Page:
Blinded (masking used)
Who is / are masked / blinded?
The people receiving the treatment/s
The people administering the treatment/s
The people assessing the outcomes
The people analysing the results/data
Intervention assignment
Parallel
Other design features
Phase
Phase 2 / Phase 3
Type of endpoint(s)
Efficacy
Statistical methods / analysis
Sample size calculations are based upon the effect size demonstrated on these key outcomes in our previous trials 6 such that, based on a two-sided significance level of 0.05, at least 80% power and assuming 1:1 randomisation, a total of 80 participants (40 in each arm) are needed to detect an effect size of 0.50 (medium-large) between groups. An intention-to-treat approach will be used to handle dropout from the trial. In our most recent NHMRC-funded trial of alcohol pharmacotherapy we obtained a treatment retention rate of 70%. Of the remaining 30% who were either non-compliant, or dropped out (relapse, hospitalization, unwillingness etc), we obtained drinking data from all but 5 subjects. Allowing for a 30% refusal rate from our previous trials, we estimate screening approximately 130 potential participants. Our sample size is sufficient based on this data to show effects of a similar magnitude. We previously showed that while baseline levels were similar between groups, OT reduced heavy drinking days to a mean of 13.34 (CI 9.68 - 17.00) at one month follow-up, while in the placebo 18.86 (CI–14.57-23.15) days, SD = 6.17. Using these data, we would be able to show an effect below p< 0.012 with 86 participants. We recruit 100 to account for this and some of our secondary measures (e.g., depression) in our pilot trial showed more moderate effect sizes from oxytocin (d= 0.50). We believe the sample size provides the right balance between feasibility and power for a phase 2 trial. We screen 130 patients to achieve 100 drug assigned participants. The choice of this sample size for neuroimaging is based on previous study employing MRS assessing outcome in alcohol dependence. Measures show moderate effect sizes between alcohol patients and controls (e.g., Cohens D= 0.79) and from pre-treatment to post (e.g., Cohen’s D = 0.66). Analysis employing ANOVA: 2 (baseline vs post OT) x 3 (brain region: anterior cingulate cortex vs thalamus vs hippocampus) x 5 (metabolites: NAA vs myoinositol vs glutamate vs glutathione vs creatine).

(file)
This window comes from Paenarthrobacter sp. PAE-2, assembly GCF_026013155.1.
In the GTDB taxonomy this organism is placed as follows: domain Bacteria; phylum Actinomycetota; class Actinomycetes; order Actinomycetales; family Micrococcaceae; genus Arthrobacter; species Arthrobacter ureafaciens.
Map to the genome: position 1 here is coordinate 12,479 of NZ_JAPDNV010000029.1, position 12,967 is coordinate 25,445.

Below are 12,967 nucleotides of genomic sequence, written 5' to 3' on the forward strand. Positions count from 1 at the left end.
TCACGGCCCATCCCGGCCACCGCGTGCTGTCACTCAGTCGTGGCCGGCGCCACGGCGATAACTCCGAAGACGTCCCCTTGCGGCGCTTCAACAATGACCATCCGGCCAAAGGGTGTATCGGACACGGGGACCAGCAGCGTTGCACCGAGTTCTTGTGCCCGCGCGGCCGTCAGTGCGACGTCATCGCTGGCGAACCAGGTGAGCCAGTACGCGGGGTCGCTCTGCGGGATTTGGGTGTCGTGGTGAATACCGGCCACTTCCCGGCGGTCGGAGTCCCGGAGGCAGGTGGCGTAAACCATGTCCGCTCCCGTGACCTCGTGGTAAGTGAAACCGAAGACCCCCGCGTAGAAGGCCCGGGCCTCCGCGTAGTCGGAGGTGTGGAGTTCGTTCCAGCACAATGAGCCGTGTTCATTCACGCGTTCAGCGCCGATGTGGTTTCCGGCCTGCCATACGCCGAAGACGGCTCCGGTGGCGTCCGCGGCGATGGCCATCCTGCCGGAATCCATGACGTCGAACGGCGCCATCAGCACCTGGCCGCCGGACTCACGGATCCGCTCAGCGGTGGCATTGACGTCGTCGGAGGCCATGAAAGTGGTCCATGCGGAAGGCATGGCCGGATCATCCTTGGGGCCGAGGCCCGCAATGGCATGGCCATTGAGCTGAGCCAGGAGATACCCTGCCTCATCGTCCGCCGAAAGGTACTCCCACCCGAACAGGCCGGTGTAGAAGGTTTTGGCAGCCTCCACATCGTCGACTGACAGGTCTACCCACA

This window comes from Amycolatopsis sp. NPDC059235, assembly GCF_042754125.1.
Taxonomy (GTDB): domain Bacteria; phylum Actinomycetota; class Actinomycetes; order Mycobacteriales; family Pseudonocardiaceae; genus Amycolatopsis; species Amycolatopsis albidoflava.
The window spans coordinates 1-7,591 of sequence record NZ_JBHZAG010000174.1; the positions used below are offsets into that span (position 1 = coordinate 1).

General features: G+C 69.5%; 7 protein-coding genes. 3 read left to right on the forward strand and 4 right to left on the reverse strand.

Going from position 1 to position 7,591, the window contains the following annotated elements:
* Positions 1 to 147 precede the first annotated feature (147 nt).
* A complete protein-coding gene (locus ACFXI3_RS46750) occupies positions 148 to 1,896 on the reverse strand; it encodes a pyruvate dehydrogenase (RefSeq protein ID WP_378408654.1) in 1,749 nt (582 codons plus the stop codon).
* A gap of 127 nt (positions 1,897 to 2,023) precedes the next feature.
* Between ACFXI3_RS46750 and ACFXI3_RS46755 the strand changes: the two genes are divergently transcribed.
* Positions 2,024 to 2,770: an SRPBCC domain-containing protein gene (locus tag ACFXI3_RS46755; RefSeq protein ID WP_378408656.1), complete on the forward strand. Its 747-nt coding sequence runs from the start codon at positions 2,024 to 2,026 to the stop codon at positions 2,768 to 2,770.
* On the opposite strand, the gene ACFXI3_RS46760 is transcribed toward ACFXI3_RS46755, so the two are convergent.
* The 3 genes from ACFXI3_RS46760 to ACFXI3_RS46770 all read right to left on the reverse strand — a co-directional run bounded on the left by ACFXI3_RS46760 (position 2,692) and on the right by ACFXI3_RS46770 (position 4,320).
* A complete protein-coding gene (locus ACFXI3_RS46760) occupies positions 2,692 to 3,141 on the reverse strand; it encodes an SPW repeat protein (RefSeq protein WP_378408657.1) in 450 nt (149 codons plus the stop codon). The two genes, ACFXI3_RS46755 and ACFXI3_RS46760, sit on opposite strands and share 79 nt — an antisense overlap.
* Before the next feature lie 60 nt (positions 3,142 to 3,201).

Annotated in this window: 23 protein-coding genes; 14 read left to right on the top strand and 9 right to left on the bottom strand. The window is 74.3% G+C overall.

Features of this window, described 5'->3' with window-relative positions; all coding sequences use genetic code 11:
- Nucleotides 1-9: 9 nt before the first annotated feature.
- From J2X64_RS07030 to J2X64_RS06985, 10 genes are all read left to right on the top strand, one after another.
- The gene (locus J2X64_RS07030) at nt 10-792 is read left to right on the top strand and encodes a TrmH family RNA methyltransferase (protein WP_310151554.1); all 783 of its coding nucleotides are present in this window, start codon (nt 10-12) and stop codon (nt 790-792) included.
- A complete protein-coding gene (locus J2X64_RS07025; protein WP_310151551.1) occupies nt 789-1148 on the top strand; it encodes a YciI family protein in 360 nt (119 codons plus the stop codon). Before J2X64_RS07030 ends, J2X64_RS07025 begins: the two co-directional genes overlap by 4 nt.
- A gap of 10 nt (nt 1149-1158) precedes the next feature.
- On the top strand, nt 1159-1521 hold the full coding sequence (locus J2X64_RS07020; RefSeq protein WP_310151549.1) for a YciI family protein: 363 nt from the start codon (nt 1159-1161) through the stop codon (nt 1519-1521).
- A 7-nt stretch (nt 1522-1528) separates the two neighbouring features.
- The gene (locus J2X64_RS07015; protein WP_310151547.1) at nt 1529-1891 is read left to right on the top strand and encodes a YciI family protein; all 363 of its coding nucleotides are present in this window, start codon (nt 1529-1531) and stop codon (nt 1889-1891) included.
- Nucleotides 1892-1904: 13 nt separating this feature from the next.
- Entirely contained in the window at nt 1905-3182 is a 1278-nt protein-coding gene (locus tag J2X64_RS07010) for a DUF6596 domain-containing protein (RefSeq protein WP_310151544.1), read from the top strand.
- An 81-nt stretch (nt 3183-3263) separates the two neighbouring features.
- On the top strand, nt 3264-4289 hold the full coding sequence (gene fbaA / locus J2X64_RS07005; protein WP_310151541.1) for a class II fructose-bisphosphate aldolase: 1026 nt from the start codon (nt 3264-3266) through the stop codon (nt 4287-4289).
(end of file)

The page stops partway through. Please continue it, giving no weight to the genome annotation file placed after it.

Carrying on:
Recruitment
Recruitment status
Recruiting
Date of first participant enrolment
Anticipated
Actual
Date of last participant enrolment
Anticipated
Actual
Date of last data collection
Anticipated
Actual
Sample size
Target
Accrual to date
Final
Recruitment in Australia
Recruitment state(s)
NSW
Recruitment hospital [1] 9315 0
Royal Prince Alfred Hospital - Camperdown
Recruitment postcode(s) [1] 17982 0
2050 - Camperdown

Funding & Sponsors
Funding source category [1] 297807 0
Government body
Name [1] 297807 0
National Health and Medical Research Council
Address [1] 297807 0
National Health and Medical Research Council
GPO Box 1421
Canberra ACT 2601
Country [1] 297807 0
Australia
Primary sponsor type
University
Name
The University of Sydney
Address
94 Mallett Street
Camperdown NSW 2050
Country